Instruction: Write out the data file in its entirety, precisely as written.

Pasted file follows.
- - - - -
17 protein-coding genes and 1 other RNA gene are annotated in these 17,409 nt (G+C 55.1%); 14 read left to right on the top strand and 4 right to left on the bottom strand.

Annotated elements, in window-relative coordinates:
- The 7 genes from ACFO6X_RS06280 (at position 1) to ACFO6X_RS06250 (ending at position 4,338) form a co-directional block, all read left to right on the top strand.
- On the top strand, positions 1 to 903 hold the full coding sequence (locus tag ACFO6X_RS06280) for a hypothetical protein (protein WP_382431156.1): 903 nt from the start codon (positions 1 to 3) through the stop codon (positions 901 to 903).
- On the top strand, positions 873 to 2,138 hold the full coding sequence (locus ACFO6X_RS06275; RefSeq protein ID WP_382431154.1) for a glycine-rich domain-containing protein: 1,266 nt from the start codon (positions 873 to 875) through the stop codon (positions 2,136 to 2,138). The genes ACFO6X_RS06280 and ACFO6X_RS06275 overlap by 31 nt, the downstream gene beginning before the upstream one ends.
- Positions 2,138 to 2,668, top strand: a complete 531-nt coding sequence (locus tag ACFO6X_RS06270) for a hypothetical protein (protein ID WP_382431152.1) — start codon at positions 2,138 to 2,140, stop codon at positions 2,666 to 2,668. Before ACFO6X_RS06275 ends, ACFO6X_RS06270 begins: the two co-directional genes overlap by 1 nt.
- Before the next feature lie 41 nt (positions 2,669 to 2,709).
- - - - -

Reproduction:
17 protein-coding genes and 1 other RNA gene are annotated in these 17,409 nt (G+C 55.1%); 14 read left to right on the top strand and 4 right to left on the bottom strand.

Annotated elements, in window-relative coordinates:
- The 7 genes from ACFO6X_RS06280 (at position 1) to ACFO6X_RS06250 (ending at position 4,338) form a co-directional block, all read left to right on the top strand.
- On the top strand, positions 1 to 903 hold the full coding sequence (locus tag ACFO6X_RS06280) for a hypothetical protein (protein WP_382431156.1): 903 nt from the start codon (positions 1 to 3) through the stop codon (positions 901 to 903).
- On the top strand, positions 873 to 2,138 hold the full coding sequence (locus ACFO6X_RS06275; RefSeq protein ID WP_382431154.1) for a glycine-rich domain-containing protein: 1,266 nt from the start codon (positions 873 to 875) through the stop codon (positions 2,136 to 2,138). The genes ACFO6X_RS06280 and ACFO6X_RS06275 overlap by 31 nt, the downstream gene beginning before the upstream one ends.
- Positions 2,138 to 2,668, top strand: a complete 531-nt coding sequence (locus tag ACFO6X_RS06270) for a hypothetical protein (protein ID WP_382431152.1) — start codon at positions 2,138 to 2,140, stop codon at positions 2,666 to 2,668. Before ACFO6X_RS06275 ends, ACFO6X_RS06270 begins: the two co-directional genes overlap by 1 nt.
- Before the next feature lie 41 nt (positions 2,669 to 2,709).